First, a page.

Wayne State researchers receive nearly $900,000 from Juvenile Diabetes Research Foundation to investigate strategies for stopping diabetic retinopathy in its early stages
February 10, 2009
DETROIT- Preventing the progression of the most common and serious eye-related complication of diabetes is the aim of three separate studies by researchers in Wayne State University's School of Medicine. The Juvenile Diabetes Research Foundation awarded nearly $900,000 to WSU faculty for research focusing on different aspects of retinal damage in the early stages of diabetic retinopathy, the leading cause of blindness in young adults.
Diabetic retinopathy is characterized clinically by the appearance of small, dot-like hemorrhages in the retina and the development of new blood vessels. These new vessels are delicate and hemorrhage easily, causing blood to leak into other parts of the eye. In its most severe stages, scar tissue around the blood vessels can cause the retina to detach from the back of the eye, resulting in blindness.
Ninety-five percent of people with diabetes develop some form of diabetic retinopathy, typically after about 20 years of living with the disease. Of those, 20 to 30 percent reach the advanced form that can lead to blindness.
Renu Kowluru, Ph.D., professor of ophthalmology and anatomy/cell biology and resident of West Bloomfield, Mich., received $453,750 to investigate the role of enzymes called metalloproteinases in the collapse of retinal capillaries in diabetes patients. Kowluru's hypothesis proposes that metalloproteinases are activated due to an increase in oxidative stress, which occurs as a result of high glucose levels early in the progression of diabetic retinopathy. Activated metalloproteinases accelerate cell death in the capillaries of the retina, which then causes the blood vessels to collapse and ultimately results in retinal detachment and blindness.
Kowluru's research focuses on how changes in the activation of the metalloproteinase MMP-2 results in the loss of capillary cells. Understanding the signaling mechanisms of MMP-2 that modify the course of retinopathy could reveal important molecular targets and help in the design of specific therapeutics.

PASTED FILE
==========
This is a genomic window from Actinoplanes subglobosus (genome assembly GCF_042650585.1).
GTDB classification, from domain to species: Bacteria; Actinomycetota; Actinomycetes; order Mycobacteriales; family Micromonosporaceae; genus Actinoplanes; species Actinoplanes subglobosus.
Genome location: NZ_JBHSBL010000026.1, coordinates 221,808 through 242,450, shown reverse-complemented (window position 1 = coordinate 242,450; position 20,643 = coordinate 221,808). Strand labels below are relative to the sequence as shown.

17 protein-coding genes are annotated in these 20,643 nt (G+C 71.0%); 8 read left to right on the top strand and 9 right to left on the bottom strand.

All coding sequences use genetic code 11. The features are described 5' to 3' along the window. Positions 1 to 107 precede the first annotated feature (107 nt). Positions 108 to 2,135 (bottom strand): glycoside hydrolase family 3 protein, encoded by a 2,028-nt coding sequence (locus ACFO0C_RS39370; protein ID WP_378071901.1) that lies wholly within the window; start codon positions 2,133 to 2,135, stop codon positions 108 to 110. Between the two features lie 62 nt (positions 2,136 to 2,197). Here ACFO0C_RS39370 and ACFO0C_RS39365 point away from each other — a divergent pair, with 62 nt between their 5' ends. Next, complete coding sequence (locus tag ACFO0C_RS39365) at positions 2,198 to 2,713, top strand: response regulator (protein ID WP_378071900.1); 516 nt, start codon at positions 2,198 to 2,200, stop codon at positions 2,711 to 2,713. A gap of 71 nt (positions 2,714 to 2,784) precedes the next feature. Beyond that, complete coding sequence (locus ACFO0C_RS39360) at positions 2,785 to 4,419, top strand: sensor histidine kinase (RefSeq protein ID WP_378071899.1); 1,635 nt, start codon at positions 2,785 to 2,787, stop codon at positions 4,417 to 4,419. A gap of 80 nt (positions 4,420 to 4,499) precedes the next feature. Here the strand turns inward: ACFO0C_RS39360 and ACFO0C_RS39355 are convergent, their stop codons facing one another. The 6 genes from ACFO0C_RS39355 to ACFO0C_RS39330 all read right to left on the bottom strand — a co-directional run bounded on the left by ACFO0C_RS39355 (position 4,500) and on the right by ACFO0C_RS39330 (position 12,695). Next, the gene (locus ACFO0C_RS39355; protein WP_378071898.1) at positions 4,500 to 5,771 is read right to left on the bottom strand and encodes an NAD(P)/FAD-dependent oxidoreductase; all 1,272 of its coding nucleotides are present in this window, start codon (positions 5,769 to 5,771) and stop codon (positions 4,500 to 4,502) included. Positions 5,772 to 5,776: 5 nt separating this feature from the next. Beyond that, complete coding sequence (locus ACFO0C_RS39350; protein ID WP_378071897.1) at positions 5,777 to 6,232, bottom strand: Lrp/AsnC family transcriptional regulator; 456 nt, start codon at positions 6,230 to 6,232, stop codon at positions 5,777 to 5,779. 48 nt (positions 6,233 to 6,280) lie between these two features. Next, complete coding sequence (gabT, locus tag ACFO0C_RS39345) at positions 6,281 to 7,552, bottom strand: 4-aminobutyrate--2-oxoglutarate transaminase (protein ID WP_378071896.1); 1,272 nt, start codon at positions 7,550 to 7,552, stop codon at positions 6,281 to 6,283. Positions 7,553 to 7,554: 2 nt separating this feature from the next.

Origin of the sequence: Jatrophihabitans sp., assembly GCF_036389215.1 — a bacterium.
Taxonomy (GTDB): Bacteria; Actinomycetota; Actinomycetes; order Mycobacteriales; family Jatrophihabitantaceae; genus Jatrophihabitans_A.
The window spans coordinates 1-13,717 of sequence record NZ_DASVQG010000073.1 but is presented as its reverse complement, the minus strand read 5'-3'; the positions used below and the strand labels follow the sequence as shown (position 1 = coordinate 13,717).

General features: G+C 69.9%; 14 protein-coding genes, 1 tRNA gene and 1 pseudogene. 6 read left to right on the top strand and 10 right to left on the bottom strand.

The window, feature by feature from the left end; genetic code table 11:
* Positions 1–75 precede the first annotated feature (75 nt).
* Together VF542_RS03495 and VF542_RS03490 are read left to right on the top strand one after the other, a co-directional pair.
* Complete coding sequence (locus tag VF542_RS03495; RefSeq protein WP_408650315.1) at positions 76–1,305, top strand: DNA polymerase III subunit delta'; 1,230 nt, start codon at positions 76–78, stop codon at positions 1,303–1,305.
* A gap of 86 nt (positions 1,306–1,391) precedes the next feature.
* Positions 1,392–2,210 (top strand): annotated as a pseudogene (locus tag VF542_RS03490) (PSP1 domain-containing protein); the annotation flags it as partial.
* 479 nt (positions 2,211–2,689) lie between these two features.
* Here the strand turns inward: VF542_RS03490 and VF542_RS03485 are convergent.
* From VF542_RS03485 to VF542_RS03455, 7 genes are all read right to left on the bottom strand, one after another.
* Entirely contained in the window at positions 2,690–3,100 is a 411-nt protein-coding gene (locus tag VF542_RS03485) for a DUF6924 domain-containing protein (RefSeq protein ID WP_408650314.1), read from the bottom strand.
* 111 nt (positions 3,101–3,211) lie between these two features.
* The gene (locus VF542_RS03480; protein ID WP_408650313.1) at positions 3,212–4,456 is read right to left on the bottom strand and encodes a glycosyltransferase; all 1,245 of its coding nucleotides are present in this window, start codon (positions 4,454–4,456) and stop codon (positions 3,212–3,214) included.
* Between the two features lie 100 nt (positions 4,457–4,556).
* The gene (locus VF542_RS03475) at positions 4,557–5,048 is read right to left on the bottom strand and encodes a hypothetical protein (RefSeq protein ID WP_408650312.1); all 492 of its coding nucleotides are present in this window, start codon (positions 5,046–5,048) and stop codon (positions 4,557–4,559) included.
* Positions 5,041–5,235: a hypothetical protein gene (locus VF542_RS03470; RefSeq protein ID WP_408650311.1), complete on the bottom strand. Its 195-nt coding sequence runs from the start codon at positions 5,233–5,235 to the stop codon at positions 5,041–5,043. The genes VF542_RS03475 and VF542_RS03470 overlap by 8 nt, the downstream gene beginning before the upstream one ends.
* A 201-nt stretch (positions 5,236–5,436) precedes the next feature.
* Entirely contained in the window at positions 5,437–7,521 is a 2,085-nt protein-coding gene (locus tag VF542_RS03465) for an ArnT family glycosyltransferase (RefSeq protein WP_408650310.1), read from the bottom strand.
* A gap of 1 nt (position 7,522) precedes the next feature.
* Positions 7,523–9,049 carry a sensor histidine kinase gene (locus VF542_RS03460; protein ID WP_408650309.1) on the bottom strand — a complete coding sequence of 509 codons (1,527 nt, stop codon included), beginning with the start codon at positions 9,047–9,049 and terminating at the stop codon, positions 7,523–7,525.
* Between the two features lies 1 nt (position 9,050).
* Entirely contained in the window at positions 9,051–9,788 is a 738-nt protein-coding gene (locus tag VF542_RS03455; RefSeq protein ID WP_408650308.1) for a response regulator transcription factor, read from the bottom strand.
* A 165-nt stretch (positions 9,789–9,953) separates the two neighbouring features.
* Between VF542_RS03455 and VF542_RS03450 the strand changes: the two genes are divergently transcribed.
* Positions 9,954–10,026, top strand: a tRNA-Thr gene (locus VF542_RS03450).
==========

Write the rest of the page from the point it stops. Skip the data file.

"This is one of many metabolic pathways that contribute to the development and progression of diabetic retinopathy," Kowluru said. "If we can block that pathway, we may stop the condition from progressing any further. This would be a tremendous step forward because it may stop irreversible damage."
Bruce Berkowitz, Ph.D., professor of anatomy/cell biology and ophthalmology and resident of West Bloomfield, Mich., received $297,516 to identify the window of time during the pre-clinical phase of diabetic retinopathy in which drug intervention would be the most successful. Berkowitz will use a manganese-enhanced MRI method to measure retinal ion activity - an indicator of the retina's overall health. In a previous study, irregular ion activity preceded clinical signs of diabetic retinopathy. Although it is not yet clear how ion activity and blood vessel damage are related, the study showed that correcting the impairment in ion activity in the retina prior to the onset of clinical symptoms prevented the development of diabetic retinopathy in animal models.
"With diabetic retinopathy, there is functional damage to the retina that occurs well in advance of clinical, detectable damage," Berkowitz said. "It's during this stage, which we refer to as ‘emerging diabetic retinopathy,' in which we have the best chance to intervene. The goal of this study is to determine when in this stage it is best to intervene, and what type of intervention would be most useful."
Pukhrambam Singh, Ph.D., assistant professor of anatomy/cell biology and ophthalmology and resident of West Bloomfield, Mich., received $109,854 to investigate the role of the protein TXNIP in early endothelial dysfunction in diabetic retinopathy. Endothelial cells line the inner walls of blood vessels, forming tight junctions to prevent leakage. In diabetes patients, however, endothelial cells fail to function properly, causing blood vessels in the capillaries to leak. Singh believes endothelial dysfunction is in part caused by high glucose levels activating TXNIP.
"TXNIP could be one of the triggering proteins for diabetic retinopathy," Singh said. "By silencing this protein, we could prevent blood leakage and subsequent molecular events, preventing the progression of the disease."
Wayne State University is one of the nation's pre-eminent public research universities in an urban setting, ranking in the top 50 in R & D expenditures of all public universities by the National Science Foundation. Through its multidisciplinary approach to research and education, and its ongoing collaboration with government, industry and other institutions, the university seeks to enhance economic growth and improve the quality of life in the city of Detroit, state of Michigan and throughout the world.